Halloween in Italy
Halloween celebrations as we know them, with cobweb-decorated houses, pumpkins creatively carved into eerie figures and children dressed in their favourite ghostly attire, is originally a North American tradition. Despite this, with a population ever-ready for an excuse to partake in festivities, many regions across Italy have swooped like bats into the spooky spirit with new Halloween-themed events popping up annually.
In Venice, for example, from the end of October through to early November, special plays and performances, named the “Spettacoli di Mistero” (Shows of Mystery), based on legends of the area are held for local entertainment. The city of Bologna, in the Emilia-Romagna region also holds historically rich evening tours in their eerie medieval castles and towers.
All Saints Day & Day of the Dead
More traditionally in Italy, from cosy mountain communes nestled in the Ligurian Apennines to picturesque fishing villages lining the Amalfi Coast, it is the arrival of November which beckons families across the Italian peninsula to celebrate those they have lost in La fest di Ognissanti, or All Saints Day. Schools and businesses close as communities come together in the cold winter dawn to attend mass, visit and exchange gifts with family and gather in cemeteries to honour loved ones that have passed with candles and chrysanthemum flowers.
Each year, the festivities are spread over two days, starting with La festa di Ognissanti on November 1st, followed by Giorno dei Morti (All Souls' Day, or Day of the Dead) on November 2nd. Like many ancient Italian holidays, a bountiful feast is paramount to the celebrations. Traditional autumn flavours will take centre stage, such as roasted chestnuts, black truffle and, of course, pumpkin.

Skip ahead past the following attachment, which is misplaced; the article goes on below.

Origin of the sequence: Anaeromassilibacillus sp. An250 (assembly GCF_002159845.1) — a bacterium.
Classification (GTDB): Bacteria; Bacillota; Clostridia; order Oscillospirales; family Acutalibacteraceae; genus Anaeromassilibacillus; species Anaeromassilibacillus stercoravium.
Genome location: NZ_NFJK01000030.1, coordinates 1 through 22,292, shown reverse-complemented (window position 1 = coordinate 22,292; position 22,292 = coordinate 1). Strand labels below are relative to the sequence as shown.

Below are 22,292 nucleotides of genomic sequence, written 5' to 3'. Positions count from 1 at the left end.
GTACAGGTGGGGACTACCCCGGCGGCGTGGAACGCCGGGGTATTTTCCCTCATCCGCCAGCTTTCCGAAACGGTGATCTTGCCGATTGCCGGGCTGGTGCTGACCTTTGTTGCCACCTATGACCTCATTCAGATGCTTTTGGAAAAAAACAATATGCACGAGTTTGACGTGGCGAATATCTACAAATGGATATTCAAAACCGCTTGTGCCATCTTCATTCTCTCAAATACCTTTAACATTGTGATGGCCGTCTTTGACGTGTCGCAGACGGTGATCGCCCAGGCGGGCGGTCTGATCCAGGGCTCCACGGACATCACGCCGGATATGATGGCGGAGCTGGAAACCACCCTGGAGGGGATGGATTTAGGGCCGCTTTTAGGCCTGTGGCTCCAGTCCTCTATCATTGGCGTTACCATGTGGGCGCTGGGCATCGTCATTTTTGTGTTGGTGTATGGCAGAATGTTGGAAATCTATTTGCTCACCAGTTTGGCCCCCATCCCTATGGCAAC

The Mantua Pumpkin
There are an incredible host of different pumpkin varieties, however there is one which seems to be revered above the rest: the Mantua Pumpkin. The Mantua province, boasting three impressive lakes surrounding its capital in the northern region of Lombardy, is home to one of Italy’s favourite pumpkin varieties: Cappello del Prete, meaning ‘the priest’s hat’, a playful reference to its turban-like shape. The Mantua pumpkin’s signature grey-green exterior contrasts beautifully with its vibrant orange flesh, which is renowned for its delicate sweetness and is used for both savoury dishes and desserts. In Italy, no part of this charming pumpkin goes to waste; the flowers are delicious when stuffed and deep fried, while the seeds and peel are used in soups and conserves.
Got Leftover Pumpkins?
After a spooky-filled Halloween weekend it would be a shame to get rid of all those perfectly delicious pumpkins! Why not try your hand at making our delicious Pumpkin Ravioli with Sage Brown Butter? Or if you’re looking for more of a challenge, follow chef Roberta’s step-by-step video guide below to master the art of pumpkin-filled pasta with black and orange coloured dough! Happy Halloween!
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